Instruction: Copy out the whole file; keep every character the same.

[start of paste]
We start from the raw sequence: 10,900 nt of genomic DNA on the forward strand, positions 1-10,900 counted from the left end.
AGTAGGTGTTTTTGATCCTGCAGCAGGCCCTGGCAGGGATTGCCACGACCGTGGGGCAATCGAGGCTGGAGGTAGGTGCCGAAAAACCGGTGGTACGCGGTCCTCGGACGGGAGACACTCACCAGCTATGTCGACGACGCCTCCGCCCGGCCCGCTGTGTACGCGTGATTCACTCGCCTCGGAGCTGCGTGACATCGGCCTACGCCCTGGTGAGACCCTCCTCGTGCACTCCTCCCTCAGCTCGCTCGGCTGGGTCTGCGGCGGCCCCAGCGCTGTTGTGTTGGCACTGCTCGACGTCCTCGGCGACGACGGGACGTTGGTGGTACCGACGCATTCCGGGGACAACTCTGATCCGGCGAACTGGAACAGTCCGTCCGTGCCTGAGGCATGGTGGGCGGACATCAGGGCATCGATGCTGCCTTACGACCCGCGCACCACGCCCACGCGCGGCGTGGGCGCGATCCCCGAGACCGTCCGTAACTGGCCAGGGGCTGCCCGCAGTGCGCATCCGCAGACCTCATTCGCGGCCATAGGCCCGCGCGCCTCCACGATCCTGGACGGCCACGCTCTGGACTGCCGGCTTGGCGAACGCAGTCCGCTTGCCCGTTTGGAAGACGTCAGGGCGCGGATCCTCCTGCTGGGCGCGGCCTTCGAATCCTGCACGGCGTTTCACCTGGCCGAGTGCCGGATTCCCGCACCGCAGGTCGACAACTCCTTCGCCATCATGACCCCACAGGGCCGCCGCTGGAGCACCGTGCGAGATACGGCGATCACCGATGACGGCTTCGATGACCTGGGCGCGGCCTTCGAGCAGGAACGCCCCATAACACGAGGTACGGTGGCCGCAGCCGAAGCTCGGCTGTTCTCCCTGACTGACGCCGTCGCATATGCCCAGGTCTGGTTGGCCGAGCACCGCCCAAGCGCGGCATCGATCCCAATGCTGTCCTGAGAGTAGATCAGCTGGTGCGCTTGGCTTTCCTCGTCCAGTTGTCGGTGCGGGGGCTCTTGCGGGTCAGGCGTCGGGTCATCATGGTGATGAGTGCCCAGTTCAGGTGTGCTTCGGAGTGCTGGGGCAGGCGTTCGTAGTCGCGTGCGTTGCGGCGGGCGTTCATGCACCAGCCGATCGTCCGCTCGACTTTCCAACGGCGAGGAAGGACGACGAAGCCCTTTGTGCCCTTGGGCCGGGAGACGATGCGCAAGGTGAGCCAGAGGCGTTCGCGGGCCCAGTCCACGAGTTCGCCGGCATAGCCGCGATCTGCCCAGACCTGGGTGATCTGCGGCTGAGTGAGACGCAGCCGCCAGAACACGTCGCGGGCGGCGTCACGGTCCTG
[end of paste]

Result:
We start from the raw sequence: 10,900 nt of genomic DNA on the forward strand, positions 1-10,900 counted from the left end.
AGTAGGTGTTTTTGATCCTGCAGCAGGCCCTGGCAGGGATTGCCACGACCGTGGGGCAATCGAGGCTGGAGGTAGGTGCCGAAAAACCGGTGGTACGCGGTCCTCGGACGGGAGACACTCACCAGCTATGTCGACGACGCCTCCGCCCGGCCCGCTGTGTACGCGTGATTCACTCGCCTCGGAGCTGCGTGACATCGGCCTACGCCCTGGTGAGACCCTCCTCGTGCACTCCTCCCTCAGCTCGCTCGGCTGGGTCTGCGGCGGCCCCAGCGCTGTTGTGTTGGCACTGCTCGACGTCCTCGGCGACGACGGGACGTTGGTGGTACCGACGCATTCCGGGGACAACTCTGATCCGGCGAACTGGAACAGTCCGTCCGTGCCTGAGGCATGGTGGGCGGACATCAGGGCATCGATGCTGCCTTACGACCCGCGCACCACGCCCACGCGCGGCGTGGGCGCGATCCCCGAGACCGTCCGTAACTGGCCAGGGGCTGCCCGCAGTGCGCATCCGCAGACCTCATTCGCGGCCATAGGCCCGCGCGCCTCCACGATCCTGGACGGCCACGCTCTGGACTGCCGGCTTGGCGAACGCAGTCCGCTTGCCCGTTTGGAAGACGTCAGGGCGCGGATCCTCCTGCTGGGCGCGGCCTTCGAATCCTGCACGGCGTTTCACCTGGCCGAGTGCCGGATTCCCGCACCGCAGGTCGACAACTCCTTCGCCATCATGACCCCACAGGGCCGCCGCTGGAGCACCGTGCGAGATACGGCGATCACCGATGACGGCTTCGATGACCTGGGCGCGGCCTTCGAGCAGGAACGCCCCATAACACGAGGTACGGTGGCCGCAGCCGAAGCTCGGCTGTTCTCCCTGACTGACGCCGTCGCATATGCCCAGGTCTGGTTGGCCGAGCACCGCCCAAGCGCGGCATCGATCCCAATGCTGTCCTGAGAGTAGATCAGCTGGTGCGCTTGGCTTTCCTCGTCCAGTTGTCGGTGCGGGGGCTCTTGCGGGTCAGGCGTCGGGTCATCATGGTGATGAGTGCCCAGTTCAGGTGTGCTTCGGAGTGCTGGGGCAGGCGTTCGTAGTCGCGTGCGTTGCGGCGGGCGTTCATGCACCAGCCGATCGTCCGCTCGACTTTCCAACGGCGAGGAAGGACGACGAAGCCCTTTGTGCCCTTGGGCCGGGAGACGATGCGCAAGGTGAGCCAGAGGCGTTCGCGGGCCCAGTCCACGAGTTCGCCGGCATAGCCGCGATCTGCCCAGACCTGGGTGATCTGCGGCTGAGTGAGACGCAGCCGCCAGAACACGTCGCGGGCGGCGTCACGGTCCTG